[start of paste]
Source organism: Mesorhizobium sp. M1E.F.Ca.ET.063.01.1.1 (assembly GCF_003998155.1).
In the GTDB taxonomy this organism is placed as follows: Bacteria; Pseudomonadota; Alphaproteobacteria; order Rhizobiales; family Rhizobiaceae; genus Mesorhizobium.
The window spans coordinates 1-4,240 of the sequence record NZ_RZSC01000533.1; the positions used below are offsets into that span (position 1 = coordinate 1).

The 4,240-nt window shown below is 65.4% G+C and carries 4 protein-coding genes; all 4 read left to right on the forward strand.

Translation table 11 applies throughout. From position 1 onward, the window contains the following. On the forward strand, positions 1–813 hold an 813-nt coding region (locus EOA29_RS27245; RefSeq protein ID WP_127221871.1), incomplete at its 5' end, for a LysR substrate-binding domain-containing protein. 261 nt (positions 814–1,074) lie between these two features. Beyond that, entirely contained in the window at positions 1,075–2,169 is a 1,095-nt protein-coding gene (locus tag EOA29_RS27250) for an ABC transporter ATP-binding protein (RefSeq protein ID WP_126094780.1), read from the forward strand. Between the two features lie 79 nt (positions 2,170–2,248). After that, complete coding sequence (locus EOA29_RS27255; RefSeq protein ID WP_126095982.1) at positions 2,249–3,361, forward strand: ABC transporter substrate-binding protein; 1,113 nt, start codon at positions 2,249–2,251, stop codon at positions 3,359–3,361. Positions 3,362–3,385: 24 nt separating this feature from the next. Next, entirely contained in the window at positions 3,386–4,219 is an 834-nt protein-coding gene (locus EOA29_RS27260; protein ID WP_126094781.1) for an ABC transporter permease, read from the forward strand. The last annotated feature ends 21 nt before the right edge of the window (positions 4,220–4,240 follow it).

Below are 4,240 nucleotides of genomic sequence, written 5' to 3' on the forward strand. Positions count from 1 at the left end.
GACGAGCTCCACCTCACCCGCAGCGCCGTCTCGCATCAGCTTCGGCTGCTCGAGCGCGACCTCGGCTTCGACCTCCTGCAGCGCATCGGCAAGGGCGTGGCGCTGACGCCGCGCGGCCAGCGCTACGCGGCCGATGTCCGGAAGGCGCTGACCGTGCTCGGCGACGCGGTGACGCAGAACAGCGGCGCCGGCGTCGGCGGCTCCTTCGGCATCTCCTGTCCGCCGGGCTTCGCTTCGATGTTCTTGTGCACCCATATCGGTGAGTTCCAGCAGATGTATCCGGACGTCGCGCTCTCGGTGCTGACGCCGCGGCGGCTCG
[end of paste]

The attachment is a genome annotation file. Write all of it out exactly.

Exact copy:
Source organism: Mesorhizobium sp. M1E.F.Ca.ET.063.01.1.1 (assembly GCF_003998155.1).
In the GTDB taxonomy this organism is placed as follows: Bacteria; Pseudomonadota; Alphaproteobacteria; order Rhizobiales; family Rhizobiaceae; genus Mesorhizobium.
The window spans coordinates 1-4,240 of the sequence record NZ_RZSC01000533.1; the positions used below are offsets into that span (position 1 = coordinate 1).

The 4,240-nt window shown below is 65.4% G+C and carries 4 protein-coding genes; all 4 read left to right on the forward strand.

Translation table 11 applies throughout. From position 1 onward, the window contains the following. On the forward strand, positions 1–813 hold an 813-nt coding region (locus EOA29_RS27245; RefSeq protein ID WP_127221871.1), incomplete at its 5' end, for a LysR substrate-binding domain-containing protein. 261 nt (positions 814–1,074) lie between these two features. Beyond that, entirely contained in the window at positions 1,075–2,169 is a 1,095-nt protein-coding gene (locus tag EOA29_RS27250) for an ABC transporter ATP-binding protein (RefSeq protein ID WP_126094780.1), read from the forward strand. Between the two features lie 79 nt (positions 2,170–2,248). After that, complete coding sequence (locus EOA29_RS27255; RefSeq protein ID WP_126095982.1) at positions 2,249–3,361, forward strand: ABC transporter substrate-binding protein; 1,113 nt, start codon at positions 2,249–2,251, stop codon at positions 3,359–3,361. Positions 3,362–3,385: 24 nt separating this feature from the next. Next, entirely contained in the window at positions 3,386–4,219 is an 834-nt protein-coding gene (locus EOA29_RS27260; protein ID WP_126094781.1) for an ABC transporter permease, read from the forward strand. The last annotated feature ends 21 nt before the right edge of the window (positions 4,220–4,240 follow it).

Below are 4,240 nucleotides of genomic sequence, written 5' to 3' on the forward strand. Positions count from 1 at the left end.
GACGAGCTCCACCTCACCCGCAGCGCCGTCTCGCATCAGCTTCGGCTGCTCGAGCGCGACCTCGGCTTCGACCTCCTGCAGCGCATCGGCAAGGGCGTGGCGCTGACGCCGCGCGGCCAGCGCTACGCGGCCGATGTCCGGAAGGCGCTGACCGTGCTCGGCGACGCGGTGACGCAGAACAGCGGCGCCGGCGTCGGCGGCTCCTTCGGCATCTCCTGTCCGCCGGGCTTCGCTTCGATGTTCTTGTGCACCCATATCGGTGAGTTCCAGCAGATGTATCCGGACGTCGCGCTCTCGGTGCTGACGCCGCGGCGGCTCG